So how did a commercial made with such sincere intentions by a suite of top talent turn into… all this?
Moussa, the Australian who tweeted about the ad the day it was posted online, said he initially found the commercial “baffling.”
“It was a minute of waxing poetic about the power of the movies from a woman whose most high-profile roles for the past five years were in prestige TV. She was all dressed up in this warm yet empty theater. Her accent her was all over the place; some Rs were hard, some were not,” Moussa said. “It was just so unexpected and so inexplicably constructed, but it was built around an actress so of course gay people paid attention.”
Moussa noted that the commercial plays nationally and in wide distribution to a captive audience, helping to drive the ad into people’s collective consciousness. But he said it’s the ad’s “terminally online” fans — many of them gay — who have done the work over the past year to keep the AMC memes flowing across social media.
Ironically, it’s the ad’s seriousness that makes it so silly, believes Gleason, who witnessed the mystery saluting man. “I think it’s Nicole’s earnestness. Everything she says and does is so serious that it almost feels — dare I say — camp?” Gleason said. “And people latched onto it. She wasn’t trying to be funny, but the situation is so dramatic that it is inherently funny.”
An ad shot like an action movie with swelling orchestral music featuring Kidman in a glittering silver pantsuit while spouting schmaltzy lines was destined to become a camp masterpiece, according to Sam Herbstthe creator of The Kidmanifestoa podcast devoted to discussing Kidman’s “films, wigs, and accents.”
“There’s something mysterious and kind of austere about Nicole that I think is part of what makes the ad so fun,” Herbst said. “Like, there’s no real wink in it. It’s a very earnestly performed commercial, if you really think about it. I think it’s very sincere.”
Herbst knew the commercial had achieved iconic camp status when he found himself alone in an empty movie theater and posted an Instagram story that references the heartbreak line. “If you’re a gay person and you follow me, you heart [emoji] reacted, you laughed, but I got multiple people — mostly straight coworkers — DM’ing me, actually worried that I was heartbroken or that I’d broken up with my partner,” Hernst recounted. “They were just mortified by it and I had to explain like, ‘Oh no, this is like a reference from a commercial,’ which is incredibly embarrassing. And that is camp.”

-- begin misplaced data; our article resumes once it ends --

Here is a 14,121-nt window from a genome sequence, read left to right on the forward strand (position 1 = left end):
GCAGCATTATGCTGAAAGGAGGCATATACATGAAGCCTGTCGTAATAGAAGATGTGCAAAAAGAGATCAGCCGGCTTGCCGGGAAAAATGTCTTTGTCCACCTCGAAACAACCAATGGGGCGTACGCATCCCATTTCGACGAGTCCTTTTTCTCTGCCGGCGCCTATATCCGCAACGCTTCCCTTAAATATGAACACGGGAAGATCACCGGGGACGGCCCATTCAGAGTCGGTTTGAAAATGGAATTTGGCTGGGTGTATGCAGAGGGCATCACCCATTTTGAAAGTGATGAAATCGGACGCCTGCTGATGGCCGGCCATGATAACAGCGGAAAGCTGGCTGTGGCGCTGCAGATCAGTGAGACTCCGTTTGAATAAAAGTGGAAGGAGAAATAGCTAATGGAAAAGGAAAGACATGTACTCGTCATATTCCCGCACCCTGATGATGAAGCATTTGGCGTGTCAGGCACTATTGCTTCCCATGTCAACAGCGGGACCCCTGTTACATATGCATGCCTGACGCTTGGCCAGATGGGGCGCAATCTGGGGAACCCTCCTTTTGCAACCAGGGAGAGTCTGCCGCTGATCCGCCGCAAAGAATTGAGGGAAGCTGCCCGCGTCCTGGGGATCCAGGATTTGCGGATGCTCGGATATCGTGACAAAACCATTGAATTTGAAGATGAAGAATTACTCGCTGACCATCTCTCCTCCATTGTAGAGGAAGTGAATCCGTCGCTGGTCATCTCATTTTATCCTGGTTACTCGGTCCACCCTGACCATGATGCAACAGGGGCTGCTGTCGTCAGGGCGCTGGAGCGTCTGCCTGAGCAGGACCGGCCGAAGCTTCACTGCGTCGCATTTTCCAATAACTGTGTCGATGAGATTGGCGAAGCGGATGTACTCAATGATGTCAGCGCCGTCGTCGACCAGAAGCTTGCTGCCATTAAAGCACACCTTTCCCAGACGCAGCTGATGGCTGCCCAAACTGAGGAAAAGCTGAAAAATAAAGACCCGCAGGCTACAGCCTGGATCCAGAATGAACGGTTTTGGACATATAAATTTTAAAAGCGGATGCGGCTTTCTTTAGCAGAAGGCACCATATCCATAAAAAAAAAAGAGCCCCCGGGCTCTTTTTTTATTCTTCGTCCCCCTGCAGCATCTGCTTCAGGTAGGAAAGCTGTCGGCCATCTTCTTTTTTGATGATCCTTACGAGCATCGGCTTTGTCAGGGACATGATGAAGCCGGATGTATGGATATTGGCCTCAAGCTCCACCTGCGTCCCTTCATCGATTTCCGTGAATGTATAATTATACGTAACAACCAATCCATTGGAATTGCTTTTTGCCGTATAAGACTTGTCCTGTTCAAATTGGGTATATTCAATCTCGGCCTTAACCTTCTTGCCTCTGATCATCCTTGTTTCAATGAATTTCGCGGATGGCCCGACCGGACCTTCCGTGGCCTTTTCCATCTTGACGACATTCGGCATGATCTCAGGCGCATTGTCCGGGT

Central to the ad’s viral success is the status of Kidman herself as an internet figure. The actor is decidedly offline, save for an Instagram account that mostly feels curated, but yet she occupies a somewhat unique online position.
If you stop and count, there’s actually a surprisingly large amount of Kidman memes and reaction images that tend to circulate. There’s the one of her clapping awkwardly at the Oscars and the one of her looking shocked at the Oscars. There’s the one from The Stepford Wives (2004) where she can barely contain her pain and the one where she can barely contain her joy upon being officially divorced from Cruise.
Now, with this AMC ad, we have two more: Kidman smirking devilishly as she wanders the theater halls and the actor looking like a deity lit from behind as she marvels in awe at something unseen. (This latter reaction shot joins the ranks of others from Orson Welles and Shia LaBeouf that capture our position as an audience expressing wonder.)
Compared with other A-list women actors, Kidman’s memes mostly aren’t about the roles she’s playing — like, say, the frequent GIFs of Meryl Streep from The Devil Wears Prada (2006) — or because she comes across as a relatable everywoman, like the endless Jennifer Lawrence GIFs that once dominated our timelines. Instead, the Kidman memes tend to hinge on the idea that her public image her is so restrained, detached, and immaculate.
“I think the memes come because it is kind of like these little cracks in the facade of a person that people want to get to know more,” said Herbst, the podcast host.
“I also think that she’s above the internet, right? There’s not a lot of celebrities left that feel like they genuinely exist outside of the internet,” said Emerson Collins, an actor in Los Angeles. “Like, you know they don’t see it, you know they don’t know it, and something about that makes it more fun: that you can tell her this and she would have no idea what you’re talking about.”
“It’s like we’re all passing around a note beneath the goddess, so to speak,” Collins added. (For the record, Kidman appeared to be first informed about the ad’s cult status during an interview with the playlist in January.)